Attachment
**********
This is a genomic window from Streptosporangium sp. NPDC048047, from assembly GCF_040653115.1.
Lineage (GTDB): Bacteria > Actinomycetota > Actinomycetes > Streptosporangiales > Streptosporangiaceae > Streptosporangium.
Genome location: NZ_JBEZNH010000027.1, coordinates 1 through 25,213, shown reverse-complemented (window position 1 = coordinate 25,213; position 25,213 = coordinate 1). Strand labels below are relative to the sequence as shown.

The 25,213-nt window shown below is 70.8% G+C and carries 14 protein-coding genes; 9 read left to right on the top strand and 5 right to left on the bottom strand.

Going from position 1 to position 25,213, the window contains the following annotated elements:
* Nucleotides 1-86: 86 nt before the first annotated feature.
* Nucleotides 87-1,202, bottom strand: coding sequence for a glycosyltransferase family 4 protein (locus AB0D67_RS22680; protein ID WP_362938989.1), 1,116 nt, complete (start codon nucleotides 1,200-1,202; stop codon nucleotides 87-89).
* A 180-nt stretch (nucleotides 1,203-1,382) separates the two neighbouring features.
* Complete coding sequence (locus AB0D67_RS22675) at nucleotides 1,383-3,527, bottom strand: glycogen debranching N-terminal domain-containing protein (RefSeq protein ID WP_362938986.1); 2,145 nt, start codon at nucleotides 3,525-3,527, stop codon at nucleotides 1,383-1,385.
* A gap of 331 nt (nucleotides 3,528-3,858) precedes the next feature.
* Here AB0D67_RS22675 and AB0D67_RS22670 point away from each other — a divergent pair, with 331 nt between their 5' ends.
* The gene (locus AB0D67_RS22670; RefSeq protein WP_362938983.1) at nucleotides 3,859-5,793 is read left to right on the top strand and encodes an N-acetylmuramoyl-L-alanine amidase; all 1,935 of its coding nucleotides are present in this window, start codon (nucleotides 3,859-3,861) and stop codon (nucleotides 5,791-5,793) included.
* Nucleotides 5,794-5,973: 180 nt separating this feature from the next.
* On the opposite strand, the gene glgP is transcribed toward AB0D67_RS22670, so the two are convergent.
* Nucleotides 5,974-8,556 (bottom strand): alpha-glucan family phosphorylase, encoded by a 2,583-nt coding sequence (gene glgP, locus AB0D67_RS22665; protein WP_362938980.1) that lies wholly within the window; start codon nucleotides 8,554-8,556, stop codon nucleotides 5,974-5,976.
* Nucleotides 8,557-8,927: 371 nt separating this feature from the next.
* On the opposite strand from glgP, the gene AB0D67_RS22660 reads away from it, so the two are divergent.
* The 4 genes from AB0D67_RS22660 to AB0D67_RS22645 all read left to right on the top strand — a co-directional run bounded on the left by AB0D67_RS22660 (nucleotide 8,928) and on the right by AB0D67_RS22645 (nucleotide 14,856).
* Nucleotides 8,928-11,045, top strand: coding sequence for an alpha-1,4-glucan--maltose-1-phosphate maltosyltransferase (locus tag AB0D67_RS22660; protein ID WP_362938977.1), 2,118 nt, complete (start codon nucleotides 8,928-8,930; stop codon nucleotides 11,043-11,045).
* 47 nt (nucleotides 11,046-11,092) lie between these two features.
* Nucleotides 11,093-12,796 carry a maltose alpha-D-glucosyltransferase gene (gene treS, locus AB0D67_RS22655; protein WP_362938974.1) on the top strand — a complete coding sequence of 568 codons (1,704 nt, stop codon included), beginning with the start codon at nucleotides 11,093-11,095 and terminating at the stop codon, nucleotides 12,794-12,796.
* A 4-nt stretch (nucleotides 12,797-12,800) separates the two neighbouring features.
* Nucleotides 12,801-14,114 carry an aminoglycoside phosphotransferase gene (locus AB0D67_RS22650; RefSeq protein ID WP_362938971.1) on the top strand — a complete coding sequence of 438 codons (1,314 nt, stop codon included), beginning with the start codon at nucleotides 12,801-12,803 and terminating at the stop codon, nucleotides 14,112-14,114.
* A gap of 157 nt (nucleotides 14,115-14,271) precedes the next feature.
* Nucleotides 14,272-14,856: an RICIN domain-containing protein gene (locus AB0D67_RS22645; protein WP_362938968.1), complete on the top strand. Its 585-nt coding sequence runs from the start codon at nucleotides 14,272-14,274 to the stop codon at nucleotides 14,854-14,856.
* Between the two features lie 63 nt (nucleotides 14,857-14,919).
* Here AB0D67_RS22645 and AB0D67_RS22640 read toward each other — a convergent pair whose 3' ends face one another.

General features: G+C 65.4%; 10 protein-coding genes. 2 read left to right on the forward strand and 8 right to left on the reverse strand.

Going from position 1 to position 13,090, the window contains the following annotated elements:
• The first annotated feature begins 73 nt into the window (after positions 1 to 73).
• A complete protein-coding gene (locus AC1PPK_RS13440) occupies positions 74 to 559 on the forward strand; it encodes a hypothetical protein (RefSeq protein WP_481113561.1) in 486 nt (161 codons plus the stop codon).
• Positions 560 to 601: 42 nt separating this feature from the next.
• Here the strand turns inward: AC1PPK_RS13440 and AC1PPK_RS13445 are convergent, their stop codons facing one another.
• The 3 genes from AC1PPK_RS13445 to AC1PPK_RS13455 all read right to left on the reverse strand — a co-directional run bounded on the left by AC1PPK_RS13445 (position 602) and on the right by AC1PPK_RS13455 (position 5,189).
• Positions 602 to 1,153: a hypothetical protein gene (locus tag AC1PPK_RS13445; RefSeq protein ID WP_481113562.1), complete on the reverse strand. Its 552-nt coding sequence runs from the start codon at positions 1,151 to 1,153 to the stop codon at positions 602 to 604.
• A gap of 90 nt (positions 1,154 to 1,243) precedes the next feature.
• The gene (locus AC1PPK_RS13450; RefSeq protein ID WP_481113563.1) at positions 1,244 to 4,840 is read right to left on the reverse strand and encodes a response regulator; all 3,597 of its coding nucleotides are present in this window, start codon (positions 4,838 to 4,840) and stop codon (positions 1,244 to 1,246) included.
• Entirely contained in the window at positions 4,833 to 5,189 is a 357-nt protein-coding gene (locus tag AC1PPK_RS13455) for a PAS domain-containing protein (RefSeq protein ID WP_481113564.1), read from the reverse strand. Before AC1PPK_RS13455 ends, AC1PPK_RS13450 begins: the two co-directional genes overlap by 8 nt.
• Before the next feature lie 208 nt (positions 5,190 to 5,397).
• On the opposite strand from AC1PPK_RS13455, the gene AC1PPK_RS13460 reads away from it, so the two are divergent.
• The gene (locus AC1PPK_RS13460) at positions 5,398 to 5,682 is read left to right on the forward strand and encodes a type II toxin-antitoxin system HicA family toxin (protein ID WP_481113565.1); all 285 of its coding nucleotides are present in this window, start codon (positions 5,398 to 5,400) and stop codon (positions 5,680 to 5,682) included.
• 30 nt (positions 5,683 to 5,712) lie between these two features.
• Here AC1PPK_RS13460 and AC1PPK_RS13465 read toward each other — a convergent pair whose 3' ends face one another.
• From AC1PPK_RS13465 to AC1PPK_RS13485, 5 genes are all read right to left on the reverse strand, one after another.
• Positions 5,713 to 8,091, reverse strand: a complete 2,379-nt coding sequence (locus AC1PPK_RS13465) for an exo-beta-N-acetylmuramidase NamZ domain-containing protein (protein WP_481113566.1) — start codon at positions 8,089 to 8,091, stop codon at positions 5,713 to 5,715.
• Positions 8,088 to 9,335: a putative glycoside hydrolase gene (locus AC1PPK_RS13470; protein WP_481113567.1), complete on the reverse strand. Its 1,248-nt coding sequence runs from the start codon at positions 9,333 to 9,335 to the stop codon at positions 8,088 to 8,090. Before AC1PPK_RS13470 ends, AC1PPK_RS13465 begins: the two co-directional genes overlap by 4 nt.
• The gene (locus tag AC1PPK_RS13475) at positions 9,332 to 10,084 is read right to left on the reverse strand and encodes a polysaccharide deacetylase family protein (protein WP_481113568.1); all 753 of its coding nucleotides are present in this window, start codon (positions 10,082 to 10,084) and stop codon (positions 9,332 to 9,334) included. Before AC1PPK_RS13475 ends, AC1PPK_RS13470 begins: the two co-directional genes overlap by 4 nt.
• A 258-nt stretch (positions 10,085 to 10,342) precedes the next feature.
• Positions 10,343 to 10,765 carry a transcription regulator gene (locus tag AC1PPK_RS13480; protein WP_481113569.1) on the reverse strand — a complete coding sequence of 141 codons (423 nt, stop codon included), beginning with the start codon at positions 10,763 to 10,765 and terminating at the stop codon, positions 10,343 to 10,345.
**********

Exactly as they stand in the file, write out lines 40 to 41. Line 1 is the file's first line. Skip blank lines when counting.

• On the opposite strand from AC1PPK_RS13455, the gene AC1PPK_RS13460 reads away from it, so the two are divergent.
• The gene (locus AC1PPK_RS13460) at positions 5,398 to 5,682 is read left to right on the forward strand and encodes a type II toxin-antitoxin system HicA family toxin (protein ID WP_481113565.1); all 285 of its coding nucleotides are present in this window, start codon (positions 5,398 to 5,400) and stop codon (positions 5,680 to 5,682) included.